U.S. travelers to Canada must use the ArriveCAN app or web portal to submit their travel information and determine their eligibility to meet specific entry criteria. They still will have to pass a pre-entry COVID-19 molecular test, but they will not need to provide a post-arrival test as well unless they are randomly selected to complete a Day 1 COVID-19 molecular test. All mandatory testing requirements still stand for unvaccinated travelers from any point of origin, according to the Canadian Public Health Agency.
Fully vaccinated U.S. travelers to Canada also should be prepared to quarantine in case they run into trouble passing the requirements at the border. Also, territories and provinces may have their own entry restrictions still in place, so all U.S. travelers are advised to check regional restrictions before traveling, as well as bring a copy of their vaccination documentation in either English or French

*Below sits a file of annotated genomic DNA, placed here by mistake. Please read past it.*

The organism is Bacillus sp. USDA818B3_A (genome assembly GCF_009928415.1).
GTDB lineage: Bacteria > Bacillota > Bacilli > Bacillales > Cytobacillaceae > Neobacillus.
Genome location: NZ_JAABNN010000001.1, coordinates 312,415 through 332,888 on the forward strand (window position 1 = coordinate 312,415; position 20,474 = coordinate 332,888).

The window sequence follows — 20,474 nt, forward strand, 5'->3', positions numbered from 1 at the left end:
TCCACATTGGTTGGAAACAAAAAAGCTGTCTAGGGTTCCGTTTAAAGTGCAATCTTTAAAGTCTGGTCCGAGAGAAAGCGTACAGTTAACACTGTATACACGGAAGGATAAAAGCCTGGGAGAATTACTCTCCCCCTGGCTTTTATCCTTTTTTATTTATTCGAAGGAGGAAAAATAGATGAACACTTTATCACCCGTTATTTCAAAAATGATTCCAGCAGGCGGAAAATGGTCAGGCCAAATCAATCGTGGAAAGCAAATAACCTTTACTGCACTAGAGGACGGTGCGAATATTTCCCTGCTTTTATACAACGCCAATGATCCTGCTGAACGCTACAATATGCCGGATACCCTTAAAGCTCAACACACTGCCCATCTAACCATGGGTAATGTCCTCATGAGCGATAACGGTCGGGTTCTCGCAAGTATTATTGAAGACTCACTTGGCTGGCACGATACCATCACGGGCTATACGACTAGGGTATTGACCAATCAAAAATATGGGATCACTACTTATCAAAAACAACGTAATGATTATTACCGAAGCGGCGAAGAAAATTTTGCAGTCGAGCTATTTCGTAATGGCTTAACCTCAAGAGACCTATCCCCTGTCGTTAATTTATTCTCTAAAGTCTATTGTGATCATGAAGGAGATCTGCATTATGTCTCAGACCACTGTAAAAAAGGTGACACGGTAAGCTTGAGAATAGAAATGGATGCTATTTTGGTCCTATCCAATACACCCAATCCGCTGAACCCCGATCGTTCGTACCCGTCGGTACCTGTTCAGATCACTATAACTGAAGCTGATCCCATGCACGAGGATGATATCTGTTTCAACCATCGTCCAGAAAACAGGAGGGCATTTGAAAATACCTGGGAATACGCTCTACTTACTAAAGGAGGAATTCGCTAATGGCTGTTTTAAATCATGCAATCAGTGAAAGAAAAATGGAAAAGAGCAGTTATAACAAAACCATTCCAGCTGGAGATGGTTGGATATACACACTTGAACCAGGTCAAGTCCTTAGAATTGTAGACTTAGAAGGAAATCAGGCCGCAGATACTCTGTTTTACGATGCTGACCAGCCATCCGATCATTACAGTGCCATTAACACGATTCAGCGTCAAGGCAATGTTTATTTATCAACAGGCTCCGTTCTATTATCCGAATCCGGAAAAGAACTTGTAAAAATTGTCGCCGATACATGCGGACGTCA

Airport Availability Also to Expand
International flights, which currently are allowed to land at Montréal-Trudeau International Airport, Toronto Pearson International Airport, Calgary International Airport, and Vancouver International Airport, also will be permitted to land at five additional Canadian airports: Halifax Stanfield International Airport; Québec City Jean Lesage International Airport; Ottawa Macdonald–Cartier International Airport; Winnipeg James Armstrong Richardson International Airport; and Edmonton International Airport.
“Canadians’ safety and security always come first. With rising vaccination rates and fewer cases in Canada, we can begin to safely ease border measures. A gradual approach to reopening will allow our health authorities to monitor the COVID-19 situation here and abroad. Canadians have worked hard and sacrificed for each other, and because of that work, we can take these next steps safely,” Patty Hajdu, Canadian Minister of Health, said.
Reach Tori Emerson Barnes at (202) 408.8422; reach David DuBois at 972- 687-9204 or firstname.lastname@example.org
NOTE: This article has been updated to include information about the continuation of U.S. border restrictions with Mexico and Canada, and Barnes statement in response.